Agriculture and Food
Since the 2007-2008 food crises have placed agriculture back on international and national agendas, one of the key questions that remains to be explored is linked to the types of agricultural and food systems governments and societies shall develop and promote to answer the twofold stake of population growth and environmental issues.
Keeping on relying on large-scale, highly mechanized and input-intensive agriculture seems to be a risky option, as this model has proved to have strong environmental and socio-economic impacts. Looking for innovative agricultural and food systems, able to deliver on social, economic and environmental objectives at multiple scales, has become essential.
Defining what these systems could be is one thing.
Understanding which transformation pathways could enable countries to promote them and scale them up – taking into account national situations – is also another fundamental research issue.
In light of the challenges of economic, social and environmental sustainability now facing our agricultural and food systems, is it enough to reform our existing systems? If not, which real sea change would be needed? What would be the conditions required for such a change and what would be the effects on natural resources, food security and the society?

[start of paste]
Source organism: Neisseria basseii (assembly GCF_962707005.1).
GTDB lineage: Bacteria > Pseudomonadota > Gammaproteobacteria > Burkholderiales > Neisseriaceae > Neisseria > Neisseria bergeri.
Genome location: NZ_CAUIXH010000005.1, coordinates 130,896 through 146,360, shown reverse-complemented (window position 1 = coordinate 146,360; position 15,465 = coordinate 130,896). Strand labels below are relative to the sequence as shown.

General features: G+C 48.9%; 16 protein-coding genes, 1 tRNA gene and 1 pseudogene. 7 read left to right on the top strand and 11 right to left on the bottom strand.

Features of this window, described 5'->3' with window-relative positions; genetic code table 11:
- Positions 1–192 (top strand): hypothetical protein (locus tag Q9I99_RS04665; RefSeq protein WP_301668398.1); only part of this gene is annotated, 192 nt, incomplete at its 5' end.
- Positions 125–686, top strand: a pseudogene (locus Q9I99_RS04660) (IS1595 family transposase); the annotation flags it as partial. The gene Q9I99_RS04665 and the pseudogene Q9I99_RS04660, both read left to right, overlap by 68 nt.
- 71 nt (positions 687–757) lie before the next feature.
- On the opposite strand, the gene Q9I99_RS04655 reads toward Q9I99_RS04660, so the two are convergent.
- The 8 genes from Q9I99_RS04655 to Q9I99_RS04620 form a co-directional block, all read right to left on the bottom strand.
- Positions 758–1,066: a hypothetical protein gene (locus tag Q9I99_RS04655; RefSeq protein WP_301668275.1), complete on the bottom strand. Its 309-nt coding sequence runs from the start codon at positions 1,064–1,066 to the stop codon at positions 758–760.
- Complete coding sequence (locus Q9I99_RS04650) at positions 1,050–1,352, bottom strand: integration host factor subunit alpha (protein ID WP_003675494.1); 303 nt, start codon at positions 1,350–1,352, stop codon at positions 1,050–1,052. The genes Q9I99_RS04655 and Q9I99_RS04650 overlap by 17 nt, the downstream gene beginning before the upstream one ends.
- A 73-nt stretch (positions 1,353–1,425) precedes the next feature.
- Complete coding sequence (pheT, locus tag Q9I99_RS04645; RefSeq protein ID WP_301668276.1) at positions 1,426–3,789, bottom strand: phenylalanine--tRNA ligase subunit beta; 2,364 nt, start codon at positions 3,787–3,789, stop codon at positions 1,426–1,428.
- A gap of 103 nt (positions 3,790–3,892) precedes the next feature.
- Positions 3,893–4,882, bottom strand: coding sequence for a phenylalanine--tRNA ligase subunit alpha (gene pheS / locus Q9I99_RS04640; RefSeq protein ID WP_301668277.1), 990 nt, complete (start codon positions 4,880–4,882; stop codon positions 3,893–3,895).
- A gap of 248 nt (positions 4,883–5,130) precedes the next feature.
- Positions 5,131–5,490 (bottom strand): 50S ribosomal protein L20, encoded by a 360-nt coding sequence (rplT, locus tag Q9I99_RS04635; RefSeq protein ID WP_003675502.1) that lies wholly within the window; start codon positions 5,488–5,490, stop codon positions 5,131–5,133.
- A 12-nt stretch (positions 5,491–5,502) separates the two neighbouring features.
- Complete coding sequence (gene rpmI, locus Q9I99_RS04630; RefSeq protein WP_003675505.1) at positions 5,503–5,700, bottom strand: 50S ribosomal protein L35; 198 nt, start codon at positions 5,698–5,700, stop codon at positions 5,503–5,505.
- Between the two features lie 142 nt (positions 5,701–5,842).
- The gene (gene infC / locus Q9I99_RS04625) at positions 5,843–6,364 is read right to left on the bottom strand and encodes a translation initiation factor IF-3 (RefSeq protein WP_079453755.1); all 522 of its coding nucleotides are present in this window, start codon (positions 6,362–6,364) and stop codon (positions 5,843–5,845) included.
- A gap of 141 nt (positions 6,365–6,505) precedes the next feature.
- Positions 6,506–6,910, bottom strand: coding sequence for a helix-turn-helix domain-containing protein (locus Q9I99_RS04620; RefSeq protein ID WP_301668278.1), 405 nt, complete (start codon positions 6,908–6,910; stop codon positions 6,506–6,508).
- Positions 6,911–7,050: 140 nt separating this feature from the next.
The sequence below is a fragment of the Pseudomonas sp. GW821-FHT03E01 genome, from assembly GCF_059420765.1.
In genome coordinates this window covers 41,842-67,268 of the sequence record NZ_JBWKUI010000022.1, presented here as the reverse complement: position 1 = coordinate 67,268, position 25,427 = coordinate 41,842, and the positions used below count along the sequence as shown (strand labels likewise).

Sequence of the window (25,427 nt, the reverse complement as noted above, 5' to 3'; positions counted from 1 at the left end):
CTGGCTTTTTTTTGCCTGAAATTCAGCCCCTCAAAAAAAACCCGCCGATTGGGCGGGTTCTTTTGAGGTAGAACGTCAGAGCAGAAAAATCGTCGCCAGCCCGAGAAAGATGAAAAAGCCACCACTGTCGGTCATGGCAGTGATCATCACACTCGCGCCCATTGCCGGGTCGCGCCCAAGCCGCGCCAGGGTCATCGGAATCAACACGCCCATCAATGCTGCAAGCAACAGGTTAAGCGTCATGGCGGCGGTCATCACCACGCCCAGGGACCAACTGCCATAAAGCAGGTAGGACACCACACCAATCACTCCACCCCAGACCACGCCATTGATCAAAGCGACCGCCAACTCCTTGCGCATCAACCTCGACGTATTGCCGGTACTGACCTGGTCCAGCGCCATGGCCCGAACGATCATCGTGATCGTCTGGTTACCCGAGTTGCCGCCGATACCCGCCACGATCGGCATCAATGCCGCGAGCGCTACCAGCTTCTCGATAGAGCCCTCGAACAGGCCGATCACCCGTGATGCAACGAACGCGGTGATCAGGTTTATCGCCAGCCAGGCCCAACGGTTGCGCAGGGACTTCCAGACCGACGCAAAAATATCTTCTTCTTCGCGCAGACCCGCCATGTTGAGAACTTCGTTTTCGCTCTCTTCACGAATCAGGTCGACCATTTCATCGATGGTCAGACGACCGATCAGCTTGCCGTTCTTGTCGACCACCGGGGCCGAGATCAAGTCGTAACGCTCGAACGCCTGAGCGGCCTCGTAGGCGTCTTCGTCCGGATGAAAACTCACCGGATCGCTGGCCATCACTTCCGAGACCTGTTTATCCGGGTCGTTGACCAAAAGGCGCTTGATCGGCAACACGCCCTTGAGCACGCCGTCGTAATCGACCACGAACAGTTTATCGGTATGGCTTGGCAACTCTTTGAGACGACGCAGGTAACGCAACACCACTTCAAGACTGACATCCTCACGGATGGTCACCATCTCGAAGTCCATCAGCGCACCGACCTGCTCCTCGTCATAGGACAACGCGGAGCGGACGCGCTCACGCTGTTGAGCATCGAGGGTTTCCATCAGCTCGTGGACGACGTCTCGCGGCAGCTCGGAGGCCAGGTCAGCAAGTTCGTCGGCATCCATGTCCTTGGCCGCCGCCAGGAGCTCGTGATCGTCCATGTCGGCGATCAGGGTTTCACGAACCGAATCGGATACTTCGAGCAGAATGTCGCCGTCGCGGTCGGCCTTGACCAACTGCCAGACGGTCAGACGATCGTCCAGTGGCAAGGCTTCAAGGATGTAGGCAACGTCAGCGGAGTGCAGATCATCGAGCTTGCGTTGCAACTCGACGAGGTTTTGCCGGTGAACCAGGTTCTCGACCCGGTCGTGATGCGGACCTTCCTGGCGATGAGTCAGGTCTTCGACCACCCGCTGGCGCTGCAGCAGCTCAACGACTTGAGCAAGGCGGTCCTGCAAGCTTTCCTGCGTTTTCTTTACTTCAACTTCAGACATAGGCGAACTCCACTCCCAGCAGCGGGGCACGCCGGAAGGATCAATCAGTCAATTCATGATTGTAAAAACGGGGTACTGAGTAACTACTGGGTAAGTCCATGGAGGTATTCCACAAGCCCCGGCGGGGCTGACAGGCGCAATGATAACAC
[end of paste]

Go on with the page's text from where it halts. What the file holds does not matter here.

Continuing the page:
Iddri’s Food and Agriculture Program would like to provide answers to these questions by developing research revolving around two pivotal areas:
The first research area, Transitions, aims to explore the transformation pathways and the possible futures of agricultural and food systems.
- The second research area, Global governance, wishes to brings contribution to the current research on governance and on international political and economic measures which would enable and support the transformation of agricultural and food systems.